Monthly Archives: November 2011

Is Black Friday our Non-fiction “Hunger Games”?

By Eugene C. Scott

The recent near riots on “Black Friday” prove once again truth is at least as twisted as fiction.

In her Young Adult novel “The Hunger Games,” Suzanne Collins invented a science fiction world in which television is used to manipulate and control people (Far fetched, I know). Through fiction, Collins explores the power and danger of a self-serving media in control of information.

Panem is a country where the wealthy province called the Capitol rules the other eleven districts through media promoted fear and manipulation. The height of this manipulation are the yearly nationally televised “Hunger Games.” These Games are simultaneously revered, hated, loved, and feared by the population of Panem. The Games consist of the ruling elite choosing one 12-18 year-old boy and girl from each district who must then enter a fantastic, futuristic arena created by the Capitol and there fight to the death. The sole survivor is then further manipulated for the Capitol’s purposes. Omniscient TV cameras promote and exploit every bloody detail and death of the Games.

In a previous blog I asked the question, “What if ‘The Hunger Games’ Were True?” The media hype before Black Friday and the simultaneous delight and shock over people trampling, pummeling, and pepper spraying each other during Black Friday suggests in an eerie way they are.

Lest you think I’m overreacting, notice how the media promotes the Black Friday shopping frenzy and then in the name of ratings run clip after clip of the hysteria they helped cause. These alarming newscasts are then surrounded by commercials for the very products we have been sent out to beat each other up to purchase. Worse yet, during Christmas most news hours will contain one story–or more–decrying the state of our economy and not so subtle pleas for us to save the economy by buying more. Again, this “news” story will be sponsored by products we can’t live without. Try sitting  down in front of your TV this Christmas season and count how many “news” stories are really nothing more than commercials.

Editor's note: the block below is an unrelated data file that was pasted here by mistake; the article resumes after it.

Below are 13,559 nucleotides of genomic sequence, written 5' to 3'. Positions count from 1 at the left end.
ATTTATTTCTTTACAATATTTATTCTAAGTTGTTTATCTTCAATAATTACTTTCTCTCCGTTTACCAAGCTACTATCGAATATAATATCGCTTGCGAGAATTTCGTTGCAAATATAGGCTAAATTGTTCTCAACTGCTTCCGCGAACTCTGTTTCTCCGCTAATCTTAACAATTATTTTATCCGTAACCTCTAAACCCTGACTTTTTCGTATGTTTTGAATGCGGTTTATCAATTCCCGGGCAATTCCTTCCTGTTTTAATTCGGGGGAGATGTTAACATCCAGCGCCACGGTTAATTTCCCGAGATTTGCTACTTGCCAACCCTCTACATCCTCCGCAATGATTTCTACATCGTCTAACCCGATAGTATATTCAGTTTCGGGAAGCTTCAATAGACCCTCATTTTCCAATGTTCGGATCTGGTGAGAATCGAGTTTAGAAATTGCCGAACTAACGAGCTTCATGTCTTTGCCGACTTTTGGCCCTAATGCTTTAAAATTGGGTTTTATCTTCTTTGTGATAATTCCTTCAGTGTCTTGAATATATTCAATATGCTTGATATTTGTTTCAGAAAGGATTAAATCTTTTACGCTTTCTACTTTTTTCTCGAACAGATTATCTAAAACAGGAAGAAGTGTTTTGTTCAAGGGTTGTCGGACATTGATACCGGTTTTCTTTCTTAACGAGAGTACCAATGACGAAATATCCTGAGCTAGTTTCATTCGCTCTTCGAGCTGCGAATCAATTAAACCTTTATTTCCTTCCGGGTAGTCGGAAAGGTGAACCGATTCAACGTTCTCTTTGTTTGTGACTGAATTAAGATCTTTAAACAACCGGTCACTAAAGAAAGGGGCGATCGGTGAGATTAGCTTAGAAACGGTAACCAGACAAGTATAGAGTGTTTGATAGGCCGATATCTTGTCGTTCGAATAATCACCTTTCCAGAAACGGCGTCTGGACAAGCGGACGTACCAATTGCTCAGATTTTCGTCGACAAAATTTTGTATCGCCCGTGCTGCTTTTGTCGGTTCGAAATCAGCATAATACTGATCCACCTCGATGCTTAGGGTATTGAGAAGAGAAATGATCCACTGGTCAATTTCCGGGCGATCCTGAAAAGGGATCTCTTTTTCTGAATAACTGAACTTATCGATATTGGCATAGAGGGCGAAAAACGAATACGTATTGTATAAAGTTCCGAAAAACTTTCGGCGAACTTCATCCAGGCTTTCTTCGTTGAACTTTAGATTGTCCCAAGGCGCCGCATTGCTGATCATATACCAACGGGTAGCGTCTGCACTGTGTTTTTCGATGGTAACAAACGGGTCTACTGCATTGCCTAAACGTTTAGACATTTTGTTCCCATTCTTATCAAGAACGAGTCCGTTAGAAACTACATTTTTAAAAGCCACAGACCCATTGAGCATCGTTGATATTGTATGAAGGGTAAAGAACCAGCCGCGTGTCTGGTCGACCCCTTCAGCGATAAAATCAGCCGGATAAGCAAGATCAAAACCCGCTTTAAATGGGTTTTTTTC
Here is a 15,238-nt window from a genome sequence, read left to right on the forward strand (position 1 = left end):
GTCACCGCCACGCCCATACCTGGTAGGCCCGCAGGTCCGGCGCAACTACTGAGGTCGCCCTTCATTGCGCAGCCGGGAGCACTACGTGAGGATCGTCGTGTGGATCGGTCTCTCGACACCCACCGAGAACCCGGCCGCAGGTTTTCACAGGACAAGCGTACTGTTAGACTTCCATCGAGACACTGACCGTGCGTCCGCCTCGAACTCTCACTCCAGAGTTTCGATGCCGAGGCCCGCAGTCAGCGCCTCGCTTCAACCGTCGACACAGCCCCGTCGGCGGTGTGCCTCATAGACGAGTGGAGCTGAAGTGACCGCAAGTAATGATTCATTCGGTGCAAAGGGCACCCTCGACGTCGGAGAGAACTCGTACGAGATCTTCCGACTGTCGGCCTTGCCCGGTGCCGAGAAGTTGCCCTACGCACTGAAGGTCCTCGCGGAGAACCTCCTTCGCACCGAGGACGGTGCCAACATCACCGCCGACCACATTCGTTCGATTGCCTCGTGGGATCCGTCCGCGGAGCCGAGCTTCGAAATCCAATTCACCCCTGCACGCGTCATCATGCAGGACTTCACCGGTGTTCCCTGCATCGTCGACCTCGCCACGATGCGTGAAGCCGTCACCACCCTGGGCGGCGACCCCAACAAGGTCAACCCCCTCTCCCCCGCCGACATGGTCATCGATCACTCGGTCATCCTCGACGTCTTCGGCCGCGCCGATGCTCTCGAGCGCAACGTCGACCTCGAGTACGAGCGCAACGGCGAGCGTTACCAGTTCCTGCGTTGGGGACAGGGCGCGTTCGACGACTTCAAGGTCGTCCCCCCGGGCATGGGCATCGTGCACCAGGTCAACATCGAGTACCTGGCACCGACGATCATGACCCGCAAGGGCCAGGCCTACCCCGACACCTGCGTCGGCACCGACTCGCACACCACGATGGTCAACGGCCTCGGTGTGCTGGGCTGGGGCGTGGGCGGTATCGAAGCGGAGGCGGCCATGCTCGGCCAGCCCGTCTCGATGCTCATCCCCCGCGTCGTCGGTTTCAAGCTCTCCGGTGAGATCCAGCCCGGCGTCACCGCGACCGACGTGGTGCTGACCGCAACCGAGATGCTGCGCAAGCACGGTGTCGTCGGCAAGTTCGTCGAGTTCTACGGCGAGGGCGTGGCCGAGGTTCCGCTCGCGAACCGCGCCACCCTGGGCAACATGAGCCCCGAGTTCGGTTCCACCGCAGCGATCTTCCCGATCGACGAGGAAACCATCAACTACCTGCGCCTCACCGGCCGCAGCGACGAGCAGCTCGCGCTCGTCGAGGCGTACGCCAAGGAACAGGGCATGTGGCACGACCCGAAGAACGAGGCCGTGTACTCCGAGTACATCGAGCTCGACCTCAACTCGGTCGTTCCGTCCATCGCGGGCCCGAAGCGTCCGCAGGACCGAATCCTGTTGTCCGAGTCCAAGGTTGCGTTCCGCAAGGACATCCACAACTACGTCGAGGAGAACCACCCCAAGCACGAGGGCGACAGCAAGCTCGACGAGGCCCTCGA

Our media may be more subtle and less overtly evil than in Panem. Yet, Collins says she got the idea for “The Hunger Games” in part from TV. She was channel surfing between a reality show and war footage late one night. She says, “I was really tired, and the lines between these stories started to blur in a very unsettling way.”

Blurred and unsettling indeed. And our blurring of reality is destructive in more ways than people punching each other over “Call of Duty: Modern Warfare 3.”

Our free fall into rampant consumerism is not just the fault of the media, however. Most often we are willingly duped. We want to need the latest 60 inch flat screen iPod. At its core Collins’ “Hunger Games” is about complacency, about uncritically believing what you see and hear on TV, what those in control of information tell you. We have been told and many (most?) have come to believe we are defined by what we purchase. And we need to buy these things that define us on Black Friday, or at least before Christmas.

It’s ironic that we have transformed Christmas–of all holidays–into the main engine behind this consumerist lie. Because the truth of Christmas is the death knell to consumerism. The truth of Christmas is that God came to be among us, born as a naked baby who owned nothing and yet had everything to give. And God did this not because of our purchasing power. But because in our need–products can’t fill–God still loved us.